More importantly he found his calling.
“I went to the Jim Russell Racing School [at Snetterton] on the advice of Jackie Stewart to Frank,” he says. “The caveat was that if I had the talent I could pursue racing as a career – and if not that I should return to university.
“When Jim said, ‘Hey, he’s one of the best we’ve ever had’ – I really believe he told everybody that so they would keep coming back – it was good for me.
“I was hooked.”
The rest of the 1970s were spent hustling for drives and sponsorship to climb the ladder: Formula Ford, Formula 3 and Formula 2.
By the early 1980s, however, Sullivan’s F1 dream seemed to have passed him by. He was back in The States racing Can-Am.
Luckily for him Tyrrell sponsor Benetton was casting its eye over the lucrative American market.
“I got invited to a test at Paul Ricard in late November/early December 1982,” says Sullivan. “There were a whole bunch of drivers there and I was the last to go.
“Actually I had started to walk away from it and was getting out of my driving suit when my backer Garvin Brown – the heir to everything from Veuve Clicquot to Jack Daniel’s – said, ‘What are you doing?’
“I replied, ‘Have you seen the contract Ken just gave me?’ It was something like $10k for the first year, plus 40% of the prize money – and Ken would tell how much the prize money was.
“I even had to cover my own expenses. ‘Garvin, I can’t even afford to get to the races.’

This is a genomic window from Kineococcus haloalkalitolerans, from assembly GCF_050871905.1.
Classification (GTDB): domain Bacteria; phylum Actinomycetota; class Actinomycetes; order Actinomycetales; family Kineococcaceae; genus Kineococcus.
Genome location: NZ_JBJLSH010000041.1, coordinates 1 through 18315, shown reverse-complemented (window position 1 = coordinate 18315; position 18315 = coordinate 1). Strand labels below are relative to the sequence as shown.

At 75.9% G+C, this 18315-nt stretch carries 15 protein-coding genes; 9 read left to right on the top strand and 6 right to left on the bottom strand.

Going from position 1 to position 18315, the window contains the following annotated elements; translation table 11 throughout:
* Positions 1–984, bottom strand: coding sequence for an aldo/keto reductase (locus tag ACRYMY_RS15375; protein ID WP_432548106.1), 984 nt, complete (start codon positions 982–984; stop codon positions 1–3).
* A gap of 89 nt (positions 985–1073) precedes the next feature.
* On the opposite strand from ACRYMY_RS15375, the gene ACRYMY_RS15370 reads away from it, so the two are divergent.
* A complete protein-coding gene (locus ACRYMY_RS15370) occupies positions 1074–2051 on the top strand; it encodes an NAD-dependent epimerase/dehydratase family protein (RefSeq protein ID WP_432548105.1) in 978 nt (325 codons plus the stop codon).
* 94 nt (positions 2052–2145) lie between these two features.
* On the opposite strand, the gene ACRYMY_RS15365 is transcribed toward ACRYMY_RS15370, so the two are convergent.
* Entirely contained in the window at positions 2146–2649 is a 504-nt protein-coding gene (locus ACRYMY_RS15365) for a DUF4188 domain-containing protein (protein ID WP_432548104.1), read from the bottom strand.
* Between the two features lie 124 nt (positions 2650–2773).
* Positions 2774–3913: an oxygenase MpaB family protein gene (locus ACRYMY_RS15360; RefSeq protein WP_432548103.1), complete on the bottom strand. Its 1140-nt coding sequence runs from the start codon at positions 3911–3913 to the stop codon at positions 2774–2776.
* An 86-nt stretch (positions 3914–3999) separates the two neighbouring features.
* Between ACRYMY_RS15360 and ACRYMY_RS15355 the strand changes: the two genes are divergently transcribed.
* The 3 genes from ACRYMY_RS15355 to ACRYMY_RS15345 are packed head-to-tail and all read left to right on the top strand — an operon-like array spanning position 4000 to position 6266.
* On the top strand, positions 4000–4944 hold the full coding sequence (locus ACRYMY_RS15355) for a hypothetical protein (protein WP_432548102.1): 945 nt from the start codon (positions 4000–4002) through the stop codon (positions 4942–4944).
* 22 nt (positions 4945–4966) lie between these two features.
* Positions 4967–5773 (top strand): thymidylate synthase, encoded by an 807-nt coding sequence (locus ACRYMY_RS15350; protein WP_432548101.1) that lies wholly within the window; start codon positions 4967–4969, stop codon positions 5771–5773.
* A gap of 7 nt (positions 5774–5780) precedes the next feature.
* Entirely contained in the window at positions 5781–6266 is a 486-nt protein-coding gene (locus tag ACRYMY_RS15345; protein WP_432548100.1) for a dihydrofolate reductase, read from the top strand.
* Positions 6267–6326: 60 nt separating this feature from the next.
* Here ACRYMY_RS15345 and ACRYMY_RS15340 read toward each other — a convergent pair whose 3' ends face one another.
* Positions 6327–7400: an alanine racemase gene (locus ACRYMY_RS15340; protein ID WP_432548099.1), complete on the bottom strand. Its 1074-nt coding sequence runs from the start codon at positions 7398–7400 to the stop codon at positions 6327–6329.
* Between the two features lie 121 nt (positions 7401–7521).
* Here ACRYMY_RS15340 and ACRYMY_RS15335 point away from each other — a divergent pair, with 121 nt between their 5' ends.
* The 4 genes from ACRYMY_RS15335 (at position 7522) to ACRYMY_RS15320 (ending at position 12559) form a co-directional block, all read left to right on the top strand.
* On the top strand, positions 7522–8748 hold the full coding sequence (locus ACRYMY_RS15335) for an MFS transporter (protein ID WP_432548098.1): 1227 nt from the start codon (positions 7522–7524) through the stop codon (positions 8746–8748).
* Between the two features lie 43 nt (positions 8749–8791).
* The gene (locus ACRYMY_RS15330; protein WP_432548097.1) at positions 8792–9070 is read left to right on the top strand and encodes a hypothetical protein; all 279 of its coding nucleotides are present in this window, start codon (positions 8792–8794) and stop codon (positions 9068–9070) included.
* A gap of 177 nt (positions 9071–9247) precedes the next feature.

“The start wasn’t my idea. I got hit from behind and had to swerve around the car in front.”
“He told me not to worry: ‘If you get the drive, I’ll take care of it.’”
A successful run led to a second invitation from ‘Uncle Ken’ – this time to the long pre-season tyre test at Rio.
“I sat there for eight days while they worked with [established number one] Michele Alboreto. Eventually I did a few laps before they fitted a used set of qualifiers. That was my test: five or six laps.
“I was only a couple of tenths slower than Michele and Ken said, ‘Well, you’ve selected yourself.’”
A solid if unspectacular performance in the subsequent Brazilian Grand Prix was followed by one of undoubted promise at Long Beach: Sullivan ran as high as fourth – ahead of the charging McLaren of eventual winner John Watson – before a tyre vibration relegated him to eighth, albeit still ahead of Alboreto.
“I was living at Brentwood in LA then because the European season hadn’t started yet,” he says. “But Ken called me on a Tuesday: ‘Michele can’t do the Race of Champions [he was busy sharing a Lancia with Riccardo Patrese at Monza’s clashing opening round of the World Endurance Championship]. Get on a ’plane. Come over.’”
This time Sullivan ‘crashed’ in Greenwich with old F3 sparring partner Russell Wood, who insisted on maintaining their tradition of a pre-race curry.
Where perhaps one or two too many glasses of wine were drunk.
“Practice had gone okay,” says Sullivan.
The start from the outside of the third row would go even better: “It wasn’t like I had this great idea to dive around the outside. I got hit from behind and had to swerve around the car in front.”
In this fashion Sullivan not only passed the Arrows A6 of former world champion Alan Jones – in the second and final race of his abortive first comeback – but also drew alongside Watson.
He hung around the outside at Paddock before completing the move on the McLaren MP4/1C on the brakes as he angled towards the apex at Druids.